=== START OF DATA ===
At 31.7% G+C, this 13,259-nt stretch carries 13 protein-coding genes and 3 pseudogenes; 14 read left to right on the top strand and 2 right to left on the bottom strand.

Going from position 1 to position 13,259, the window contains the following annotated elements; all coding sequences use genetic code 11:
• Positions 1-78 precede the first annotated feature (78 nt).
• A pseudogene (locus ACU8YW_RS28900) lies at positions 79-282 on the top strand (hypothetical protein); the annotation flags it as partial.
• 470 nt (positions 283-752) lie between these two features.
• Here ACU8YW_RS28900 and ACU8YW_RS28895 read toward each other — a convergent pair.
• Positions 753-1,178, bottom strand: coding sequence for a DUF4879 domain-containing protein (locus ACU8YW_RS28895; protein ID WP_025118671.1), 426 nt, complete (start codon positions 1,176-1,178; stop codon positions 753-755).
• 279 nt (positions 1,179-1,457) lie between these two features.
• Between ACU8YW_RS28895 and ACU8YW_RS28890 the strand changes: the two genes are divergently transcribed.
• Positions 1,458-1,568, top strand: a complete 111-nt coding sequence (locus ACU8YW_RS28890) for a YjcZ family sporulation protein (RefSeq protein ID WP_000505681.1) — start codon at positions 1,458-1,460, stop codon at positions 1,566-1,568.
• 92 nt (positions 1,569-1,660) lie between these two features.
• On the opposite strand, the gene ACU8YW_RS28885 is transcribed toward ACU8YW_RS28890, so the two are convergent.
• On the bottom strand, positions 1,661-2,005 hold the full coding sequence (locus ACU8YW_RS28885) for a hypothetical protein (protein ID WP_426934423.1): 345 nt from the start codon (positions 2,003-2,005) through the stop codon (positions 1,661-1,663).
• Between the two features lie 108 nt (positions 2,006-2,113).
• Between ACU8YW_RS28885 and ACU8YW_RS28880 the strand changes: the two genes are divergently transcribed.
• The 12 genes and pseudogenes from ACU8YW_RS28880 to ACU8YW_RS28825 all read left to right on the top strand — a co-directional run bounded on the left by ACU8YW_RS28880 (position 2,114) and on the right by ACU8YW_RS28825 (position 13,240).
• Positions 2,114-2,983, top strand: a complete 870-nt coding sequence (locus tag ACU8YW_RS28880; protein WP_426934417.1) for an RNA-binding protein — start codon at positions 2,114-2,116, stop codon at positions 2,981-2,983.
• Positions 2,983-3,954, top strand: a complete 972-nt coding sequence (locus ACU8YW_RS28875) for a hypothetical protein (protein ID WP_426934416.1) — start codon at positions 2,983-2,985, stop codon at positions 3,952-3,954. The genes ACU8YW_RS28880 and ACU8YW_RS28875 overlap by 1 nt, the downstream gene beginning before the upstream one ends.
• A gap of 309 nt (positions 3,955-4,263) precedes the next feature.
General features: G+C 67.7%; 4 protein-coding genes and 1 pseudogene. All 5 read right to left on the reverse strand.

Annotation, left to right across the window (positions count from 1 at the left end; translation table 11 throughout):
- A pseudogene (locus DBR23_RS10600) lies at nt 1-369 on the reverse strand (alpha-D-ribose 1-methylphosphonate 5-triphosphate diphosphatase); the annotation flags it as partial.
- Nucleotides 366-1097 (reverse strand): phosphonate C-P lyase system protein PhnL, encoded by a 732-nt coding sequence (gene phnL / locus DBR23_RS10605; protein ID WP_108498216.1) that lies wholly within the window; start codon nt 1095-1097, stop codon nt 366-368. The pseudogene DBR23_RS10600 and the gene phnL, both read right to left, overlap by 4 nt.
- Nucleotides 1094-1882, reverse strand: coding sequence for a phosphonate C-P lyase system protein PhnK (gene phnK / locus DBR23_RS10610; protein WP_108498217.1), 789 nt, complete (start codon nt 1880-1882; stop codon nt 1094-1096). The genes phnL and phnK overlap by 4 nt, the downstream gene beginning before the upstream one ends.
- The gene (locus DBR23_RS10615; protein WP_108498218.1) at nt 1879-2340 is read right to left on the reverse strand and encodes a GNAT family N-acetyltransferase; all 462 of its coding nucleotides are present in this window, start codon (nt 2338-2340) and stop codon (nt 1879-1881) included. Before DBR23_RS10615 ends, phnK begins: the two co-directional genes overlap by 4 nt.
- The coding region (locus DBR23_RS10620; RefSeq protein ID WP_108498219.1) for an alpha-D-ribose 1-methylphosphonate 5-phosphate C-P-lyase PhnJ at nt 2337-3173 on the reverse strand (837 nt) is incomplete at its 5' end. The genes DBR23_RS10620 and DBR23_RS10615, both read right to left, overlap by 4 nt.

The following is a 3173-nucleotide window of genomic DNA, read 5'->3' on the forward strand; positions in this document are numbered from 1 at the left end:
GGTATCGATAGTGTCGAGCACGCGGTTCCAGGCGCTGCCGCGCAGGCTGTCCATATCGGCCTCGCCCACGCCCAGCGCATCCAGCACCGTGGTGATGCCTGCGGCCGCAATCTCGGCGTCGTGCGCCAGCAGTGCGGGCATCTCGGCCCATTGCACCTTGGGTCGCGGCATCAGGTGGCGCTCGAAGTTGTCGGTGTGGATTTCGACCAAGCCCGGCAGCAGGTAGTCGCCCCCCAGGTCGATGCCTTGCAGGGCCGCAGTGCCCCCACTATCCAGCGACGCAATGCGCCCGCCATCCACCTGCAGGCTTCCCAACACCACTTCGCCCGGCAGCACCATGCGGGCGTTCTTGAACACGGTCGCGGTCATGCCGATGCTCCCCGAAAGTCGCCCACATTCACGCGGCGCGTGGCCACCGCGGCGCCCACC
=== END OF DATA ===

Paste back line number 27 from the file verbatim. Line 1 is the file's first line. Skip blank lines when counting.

The following is a 3173-nucleotide window of genomic DNA, read 5'->3' on the forward strand; positions in this document are numbered from 1 at the left end: